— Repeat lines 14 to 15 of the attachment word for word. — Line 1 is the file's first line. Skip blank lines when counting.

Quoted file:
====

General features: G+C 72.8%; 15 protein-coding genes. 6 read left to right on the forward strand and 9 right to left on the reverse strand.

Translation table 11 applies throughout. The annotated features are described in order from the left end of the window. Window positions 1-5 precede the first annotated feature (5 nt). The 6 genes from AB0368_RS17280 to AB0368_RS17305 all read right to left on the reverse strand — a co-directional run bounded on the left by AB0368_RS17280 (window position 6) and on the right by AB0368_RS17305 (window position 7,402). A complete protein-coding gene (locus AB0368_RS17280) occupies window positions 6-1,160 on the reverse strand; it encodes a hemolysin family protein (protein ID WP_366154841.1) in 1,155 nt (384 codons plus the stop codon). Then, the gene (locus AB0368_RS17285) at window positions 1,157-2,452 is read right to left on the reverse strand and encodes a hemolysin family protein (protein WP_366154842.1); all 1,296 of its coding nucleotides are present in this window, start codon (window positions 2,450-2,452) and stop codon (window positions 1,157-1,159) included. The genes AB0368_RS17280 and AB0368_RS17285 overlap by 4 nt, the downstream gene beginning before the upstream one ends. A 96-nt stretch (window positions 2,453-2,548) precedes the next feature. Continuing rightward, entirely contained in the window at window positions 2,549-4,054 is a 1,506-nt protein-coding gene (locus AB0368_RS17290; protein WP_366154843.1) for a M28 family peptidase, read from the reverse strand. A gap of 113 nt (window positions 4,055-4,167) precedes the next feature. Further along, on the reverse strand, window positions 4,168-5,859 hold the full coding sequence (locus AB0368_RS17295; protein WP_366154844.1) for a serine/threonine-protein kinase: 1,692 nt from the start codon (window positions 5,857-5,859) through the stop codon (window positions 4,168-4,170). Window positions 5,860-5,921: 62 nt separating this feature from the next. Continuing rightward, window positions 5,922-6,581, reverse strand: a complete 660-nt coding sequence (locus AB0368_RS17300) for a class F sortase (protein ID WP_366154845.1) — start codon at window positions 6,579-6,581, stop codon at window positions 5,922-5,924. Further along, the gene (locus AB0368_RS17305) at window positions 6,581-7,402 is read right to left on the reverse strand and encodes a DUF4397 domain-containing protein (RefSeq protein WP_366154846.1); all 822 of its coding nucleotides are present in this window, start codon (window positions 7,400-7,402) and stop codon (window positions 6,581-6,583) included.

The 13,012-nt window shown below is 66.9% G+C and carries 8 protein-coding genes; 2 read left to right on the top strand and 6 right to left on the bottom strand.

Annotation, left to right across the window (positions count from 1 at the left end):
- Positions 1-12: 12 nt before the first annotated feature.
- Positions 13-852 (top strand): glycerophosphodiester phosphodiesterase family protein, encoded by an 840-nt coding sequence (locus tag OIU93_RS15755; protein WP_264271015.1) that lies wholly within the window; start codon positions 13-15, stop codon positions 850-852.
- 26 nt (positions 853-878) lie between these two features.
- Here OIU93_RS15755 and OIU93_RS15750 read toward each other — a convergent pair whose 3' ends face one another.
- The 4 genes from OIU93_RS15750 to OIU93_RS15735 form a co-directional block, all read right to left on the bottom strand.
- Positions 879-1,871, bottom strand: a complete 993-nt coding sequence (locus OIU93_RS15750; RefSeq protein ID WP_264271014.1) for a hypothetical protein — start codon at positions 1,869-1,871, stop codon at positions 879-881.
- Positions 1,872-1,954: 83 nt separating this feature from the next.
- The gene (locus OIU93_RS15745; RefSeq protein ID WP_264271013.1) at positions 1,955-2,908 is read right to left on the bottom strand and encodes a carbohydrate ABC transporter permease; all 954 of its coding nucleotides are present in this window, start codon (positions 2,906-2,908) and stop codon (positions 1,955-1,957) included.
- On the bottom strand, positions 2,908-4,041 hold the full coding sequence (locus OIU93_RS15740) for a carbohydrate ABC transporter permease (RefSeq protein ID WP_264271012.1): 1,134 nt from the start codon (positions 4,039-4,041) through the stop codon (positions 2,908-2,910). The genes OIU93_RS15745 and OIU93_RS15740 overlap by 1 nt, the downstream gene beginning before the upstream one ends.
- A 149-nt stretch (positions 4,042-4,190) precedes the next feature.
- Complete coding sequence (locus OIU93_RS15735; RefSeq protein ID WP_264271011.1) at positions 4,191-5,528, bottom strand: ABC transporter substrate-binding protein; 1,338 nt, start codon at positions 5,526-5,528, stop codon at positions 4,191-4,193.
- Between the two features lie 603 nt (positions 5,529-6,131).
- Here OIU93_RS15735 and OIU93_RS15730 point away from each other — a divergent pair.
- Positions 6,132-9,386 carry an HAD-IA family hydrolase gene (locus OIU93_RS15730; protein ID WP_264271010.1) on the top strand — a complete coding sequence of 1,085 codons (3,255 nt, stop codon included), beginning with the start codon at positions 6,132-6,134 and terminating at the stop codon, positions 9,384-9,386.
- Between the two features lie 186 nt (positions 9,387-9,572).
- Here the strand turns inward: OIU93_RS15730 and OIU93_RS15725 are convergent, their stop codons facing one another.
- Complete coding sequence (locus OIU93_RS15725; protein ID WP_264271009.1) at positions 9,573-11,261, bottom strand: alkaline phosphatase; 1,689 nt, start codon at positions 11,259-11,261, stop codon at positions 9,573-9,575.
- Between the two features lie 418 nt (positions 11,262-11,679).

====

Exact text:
- A 149-nt stretch (positions 4,042-4,190) precedes the next feature.
- Complete coding sequence (locus OIU93_RS15735; RefSeq protein ID WP_264271011.1) at positions 4,191-5,528, bottom strand: ABC transporter substrate-binding protein; 1,338 nt, start codon at positions 5,526-5,528, stop codon at positions 4,191-4,193.